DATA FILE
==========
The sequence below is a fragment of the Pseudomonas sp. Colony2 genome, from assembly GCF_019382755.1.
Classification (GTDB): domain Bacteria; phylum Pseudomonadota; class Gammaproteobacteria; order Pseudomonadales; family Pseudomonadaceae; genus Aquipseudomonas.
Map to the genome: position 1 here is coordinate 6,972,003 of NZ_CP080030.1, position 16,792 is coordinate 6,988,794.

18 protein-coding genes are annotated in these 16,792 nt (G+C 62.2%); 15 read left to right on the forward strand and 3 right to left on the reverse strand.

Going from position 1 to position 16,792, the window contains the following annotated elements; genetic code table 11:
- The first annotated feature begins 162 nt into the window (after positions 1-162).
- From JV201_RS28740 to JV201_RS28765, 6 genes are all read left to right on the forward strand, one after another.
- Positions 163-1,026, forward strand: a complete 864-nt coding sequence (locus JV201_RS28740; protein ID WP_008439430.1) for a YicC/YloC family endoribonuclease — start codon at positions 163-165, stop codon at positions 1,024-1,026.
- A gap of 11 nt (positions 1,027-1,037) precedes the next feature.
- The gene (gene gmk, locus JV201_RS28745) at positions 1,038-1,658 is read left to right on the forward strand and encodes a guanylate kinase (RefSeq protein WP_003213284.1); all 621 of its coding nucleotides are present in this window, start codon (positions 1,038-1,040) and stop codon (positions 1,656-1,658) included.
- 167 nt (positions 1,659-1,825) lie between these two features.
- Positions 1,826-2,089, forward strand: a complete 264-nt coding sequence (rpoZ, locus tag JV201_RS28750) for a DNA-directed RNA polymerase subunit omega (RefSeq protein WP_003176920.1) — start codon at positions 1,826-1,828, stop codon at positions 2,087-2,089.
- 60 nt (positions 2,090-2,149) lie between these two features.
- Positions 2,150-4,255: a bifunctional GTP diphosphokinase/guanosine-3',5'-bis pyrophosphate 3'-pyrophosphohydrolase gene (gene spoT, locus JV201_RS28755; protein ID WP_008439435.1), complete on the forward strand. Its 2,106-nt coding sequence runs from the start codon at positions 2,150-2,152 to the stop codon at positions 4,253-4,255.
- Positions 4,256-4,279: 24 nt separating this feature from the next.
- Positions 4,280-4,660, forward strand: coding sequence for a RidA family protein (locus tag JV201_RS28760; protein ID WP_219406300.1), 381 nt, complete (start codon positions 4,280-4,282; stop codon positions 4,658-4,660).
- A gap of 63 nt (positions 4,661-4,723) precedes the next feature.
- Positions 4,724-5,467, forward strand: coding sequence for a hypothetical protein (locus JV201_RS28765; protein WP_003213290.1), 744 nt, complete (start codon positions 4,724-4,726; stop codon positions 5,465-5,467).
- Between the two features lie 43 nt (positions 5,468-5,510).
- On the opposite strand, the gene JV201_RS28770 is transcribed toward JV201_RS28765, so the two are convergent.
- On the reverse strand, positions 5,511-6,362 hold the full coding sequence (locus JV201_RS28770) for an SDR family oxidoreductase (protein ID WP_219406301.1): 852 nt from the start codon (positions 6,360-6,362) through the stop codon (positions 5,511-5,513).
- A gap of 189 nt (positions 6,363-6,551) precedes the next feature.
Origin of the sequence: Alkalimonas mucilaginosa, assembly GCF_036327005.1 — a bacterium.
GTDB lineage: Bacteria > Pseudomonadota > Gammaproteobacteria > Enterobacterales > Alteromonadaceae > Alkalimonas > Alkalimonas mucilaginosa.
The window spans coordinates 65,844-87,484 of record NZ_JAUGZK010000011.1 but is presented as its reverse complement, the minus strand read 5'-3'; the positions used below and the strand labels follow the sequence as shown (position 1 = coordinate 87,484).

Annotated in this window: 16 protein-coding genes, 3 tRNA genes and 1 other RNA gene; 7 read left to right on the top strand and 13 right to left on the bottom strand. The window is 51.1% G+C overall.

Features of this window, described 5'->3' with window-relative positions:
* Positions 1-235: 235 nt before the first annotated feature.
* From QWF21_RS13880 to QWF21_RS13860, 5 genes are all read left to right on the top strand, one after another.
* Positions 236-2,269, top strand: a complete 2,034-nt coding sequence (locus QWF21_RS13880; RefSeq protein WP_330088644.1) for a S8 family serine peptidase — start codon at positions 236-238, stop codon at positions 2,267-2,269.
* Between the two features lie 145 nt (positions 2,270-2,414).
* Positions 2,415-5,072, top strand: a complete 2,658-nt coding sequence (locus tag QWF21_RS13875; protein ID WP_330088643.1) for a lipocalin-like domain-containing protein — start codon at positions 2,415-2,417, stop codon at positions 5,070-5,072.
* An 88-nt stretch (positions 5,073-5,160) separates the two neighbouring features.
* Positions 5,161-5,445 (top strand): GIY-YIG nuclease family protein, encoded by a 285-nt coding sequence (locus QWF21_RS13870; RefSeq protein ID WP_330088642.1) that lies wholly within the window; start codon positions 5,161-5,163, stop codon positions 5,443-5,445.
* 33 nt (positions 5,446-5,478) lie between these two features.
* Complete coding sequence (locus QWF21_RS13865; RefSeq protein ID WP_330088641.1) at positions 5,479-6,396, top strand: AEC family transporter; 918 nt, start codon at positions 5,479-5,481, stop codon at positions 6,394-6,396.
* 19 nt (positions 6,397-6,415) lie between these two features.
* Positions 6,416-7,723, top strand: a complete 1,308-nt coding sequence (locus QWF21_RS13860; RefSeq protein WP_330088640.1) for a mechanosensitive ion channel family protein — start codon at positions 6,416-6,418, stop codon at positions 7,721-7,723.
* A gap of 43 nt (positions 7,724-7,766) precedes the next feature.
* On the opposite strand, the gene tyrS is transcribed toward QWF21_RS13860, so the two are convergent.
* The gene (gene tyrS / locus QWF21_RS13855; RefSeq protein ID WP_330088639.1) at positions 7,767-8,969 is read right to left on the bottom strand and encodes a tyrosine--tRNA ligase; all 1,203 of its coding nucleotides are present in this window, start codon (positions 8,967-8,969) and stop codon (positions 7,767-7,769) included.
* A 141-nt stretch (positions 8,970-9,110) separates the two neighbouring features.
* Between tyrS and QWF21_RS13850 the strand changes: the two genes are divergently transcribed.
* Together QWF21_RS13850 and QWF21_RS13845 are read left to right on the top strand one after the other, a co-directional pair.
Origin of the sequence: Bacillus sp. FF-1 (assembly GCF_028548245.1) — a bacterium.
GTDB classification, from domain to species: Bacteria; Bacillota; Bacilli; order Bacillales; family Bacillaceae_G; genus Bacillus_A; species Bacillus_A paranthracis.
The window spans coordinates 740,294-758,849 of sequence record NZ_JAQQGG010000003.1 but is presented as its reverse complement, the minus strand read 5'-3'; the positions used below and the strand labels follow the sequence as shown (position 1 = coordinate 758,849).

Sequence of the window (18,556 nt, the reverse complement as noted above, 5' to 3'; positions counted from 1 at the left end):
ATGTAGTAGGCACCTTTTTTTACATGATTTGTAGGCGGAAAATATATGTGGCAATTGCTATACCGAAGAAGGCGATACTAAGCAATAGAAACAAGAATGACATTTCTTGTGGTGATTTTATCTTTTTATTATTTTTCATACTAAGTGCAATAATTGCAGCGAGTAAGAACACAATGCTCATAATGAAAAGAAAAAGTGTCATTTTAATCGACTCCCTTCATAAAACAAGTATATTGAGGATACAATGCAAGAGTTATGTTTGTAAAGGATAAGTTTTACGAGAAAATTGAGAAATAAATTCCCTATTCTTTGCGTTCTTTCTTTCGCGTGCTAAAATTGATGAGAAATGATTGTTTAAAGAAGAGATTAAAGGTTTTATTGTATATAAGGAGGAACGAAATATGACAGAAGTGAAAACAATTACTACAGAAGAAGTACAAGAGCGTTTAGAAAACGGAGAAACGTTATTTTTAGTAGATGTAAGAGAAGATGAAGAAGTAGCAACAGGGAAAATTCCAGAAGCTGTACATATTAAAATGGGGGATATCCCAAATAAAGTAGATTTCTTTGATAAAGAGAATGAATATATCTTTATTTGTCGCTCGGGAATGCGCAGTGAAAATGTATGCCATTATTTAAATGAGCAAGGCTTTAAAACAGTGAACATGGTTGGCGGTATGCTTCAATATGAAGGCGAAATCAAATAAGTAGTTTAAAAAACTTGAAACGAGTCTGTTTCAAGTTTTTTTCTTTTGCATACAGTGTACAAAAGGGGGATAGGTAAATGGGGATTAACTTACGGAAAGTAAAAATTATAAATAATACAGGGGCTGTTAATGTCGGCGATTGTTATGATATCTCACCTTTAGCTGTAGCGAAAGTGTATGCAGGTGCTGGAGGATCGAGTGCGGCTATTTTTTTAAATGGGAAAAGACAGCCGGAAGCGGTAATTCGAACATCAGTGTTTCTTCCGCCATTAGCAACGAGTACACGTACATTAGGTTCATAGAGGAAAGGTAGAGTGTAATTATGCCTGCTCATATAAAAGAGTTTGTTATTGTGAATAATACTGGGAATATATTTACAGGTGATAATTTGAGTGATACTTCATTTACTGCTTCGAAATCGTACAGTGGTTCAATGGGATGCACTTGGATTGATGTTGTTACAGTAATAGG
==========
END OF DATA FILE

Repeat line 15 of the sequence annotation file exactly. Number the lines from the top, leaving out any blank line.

- Positions 4,256-4,279: 24 nt separating this feature from the next.